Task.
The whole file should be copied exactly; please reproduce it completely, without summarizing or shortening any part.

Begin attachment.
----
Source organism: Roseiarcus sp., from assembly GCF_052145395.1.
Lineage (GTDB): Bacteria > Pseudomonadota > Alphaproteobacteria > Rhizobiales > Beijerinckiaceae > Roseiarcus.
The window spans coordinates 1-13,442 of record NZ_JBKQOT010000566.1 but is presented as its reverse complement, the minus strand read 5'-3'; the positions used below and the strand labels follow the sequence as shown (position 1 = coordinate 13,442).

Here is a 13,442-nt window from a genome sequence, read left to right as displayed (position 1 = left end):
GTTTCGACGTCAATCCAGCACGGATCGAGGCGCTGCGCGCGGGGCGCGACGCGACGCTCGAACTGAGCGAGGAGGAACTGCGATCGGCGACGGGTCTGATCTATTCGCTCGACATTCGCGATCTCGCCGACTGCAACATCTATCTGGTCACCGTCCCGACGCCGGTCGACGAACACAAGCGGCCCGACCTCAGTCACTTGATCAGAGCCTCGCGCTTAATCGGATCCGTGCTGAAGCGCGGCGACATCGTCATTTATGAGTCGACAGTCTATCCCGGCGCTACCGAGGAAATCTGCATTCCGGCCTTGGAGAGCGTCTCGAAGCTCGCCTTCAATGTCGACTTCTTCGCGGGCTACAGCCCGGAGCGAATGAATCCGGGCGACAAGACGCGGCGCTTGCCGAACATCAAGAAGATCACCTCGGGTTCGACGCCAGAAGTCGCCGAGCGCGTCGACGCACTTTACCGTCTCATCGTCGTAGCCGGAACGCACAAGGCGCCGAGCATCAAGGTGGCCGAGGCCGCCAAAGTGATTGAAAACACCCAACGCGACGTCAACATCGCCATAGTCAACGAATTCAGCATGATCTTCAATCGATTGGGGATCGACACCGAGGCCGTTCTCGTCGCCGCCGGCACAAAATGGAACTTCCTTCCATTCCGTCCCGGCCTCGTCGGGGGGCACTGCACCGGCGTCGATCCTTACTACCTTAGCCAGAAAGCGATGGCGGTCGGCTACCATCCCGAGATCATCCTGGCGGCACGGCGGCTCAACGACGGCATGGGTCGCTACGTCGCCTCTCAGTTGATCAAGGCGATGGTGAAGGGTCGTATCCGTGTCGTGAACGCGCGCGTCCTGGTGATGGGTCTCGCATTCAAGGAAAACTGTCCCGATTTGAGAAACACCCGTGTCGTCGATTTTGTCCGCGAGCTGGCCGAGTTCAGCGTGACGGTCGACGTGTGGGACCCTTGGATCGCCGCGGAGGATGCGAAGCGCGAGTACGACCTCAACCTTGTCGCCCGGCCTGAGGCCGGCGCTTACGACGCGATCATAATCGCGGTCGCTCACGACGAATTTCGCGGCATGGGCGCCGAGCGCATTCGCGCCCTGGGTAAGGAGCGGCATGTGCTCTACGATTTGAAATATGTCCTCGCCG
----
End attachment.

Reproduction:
Source organism: Roseiarcus sp., from assembly GCF_052145395.1.
Lineage (GTDB): Bacteria > Pseudomonadota > Alphaproteobacteria > Rhizobiales > Beijerinckiaceae > Roseiarcus.
The window spans coordinates 1-13,442 of record NZ_JBKQOT010000566.1 but is presented as its reverse complement, the minus strand read 5'-3'; the positions used below and the strand labels follow the sequence as shown (position 1 = coordinate 13,442).

Here is a 13,442-nt window from a genome sequence, read left to right as displayed (position 1 = left end):
GTTTCGACGTCAATCCAGCACGGATCGAGGCGCTGCGCGCGGGGCGCGACGCGACGCTCGAACTGAGCGAGGAGGAACTGCGATCGGCGACGGGTCTGATCTATTCGCTCGACATTCGCGATCTCGCCGACTGCAACATCTATCTGGTCACCGTCCCGACGCCGGTCGACGAACACAAGCGGCCCGACCTCAGTCACTTGATCAGAGCCTCGCGCTTAATCGGATCCGTGCTGAAGCGCGGCGACATCGTCATTTATGAGTCGACAGTCTATCCCGGCGCTACCGAGGAAATCTGCATTCCGGCCTTGGAGAGCGTCTCGAAGCTCGCCTTCAATGTCGACTTCTTCGCGGGCTACAGCCCGGAGCGAATGAATCCGGGCGACAAGACGCGGCGCTTGCCGAACATCAAGAAGATCACCTCGGGTTCGACGCCAGAAGTCGCCGAGCGCGTCGACGCACTTTACCGTCTCATCGTCGTAGCCGGAACGCACAAGGCGCCGAGCATCAAGGTGGCCGAGGCCGCCAAAGTGATTGAAAACACCCAACGCGACGTCAACATCGCCATAGTCAACGAATTCAGCATGATCTTCAATCGATTGGGGATCGACACCGAGGCCGTTCTCGTCGCCGCCGGCACAAAATGGAACTTCCTTCCATTCCGTCCCGGCCTCGTCGGGGGGCACTGCACCGGCGTCGATCCTTACTACCTTAGCCAGAAAGCGATGGCGGTCGGCTACCATCCCGAGATCATCCTGGCGGCACGGCGGCTCAACGACGGCATGGGTCGCTACGTCGCCTCTCAGTTGATCAAGGCGATGGTGAAGGGTCGTATCCGTGTCGTGAACGCGCGCGTCCTGGTGATGGGTCTCGCATTCAAGGAAAACTGTCCCGATTTGAGAAACACCCGTGTCGTCGATTTTGTCCGCGAGCTGGCCGAGTTCAGCGTGACGGTCGACGTGTGGGACCCTTGGATCGCCGCGGAGGATGCGAAGCGCGAGTACGACCTCAACCTTGTCGCCCGGCCTGAGGCCGGCGCTTACGACGCGATCATAATCGCGGTCGCTCACGACGAATTTCGCGGCATGGGCGCCGAGCGCATTCGCGCCCTGGGTAAGGAGCGGCATGTGCTCTACGATTTGAAATATGTCCTCGCCG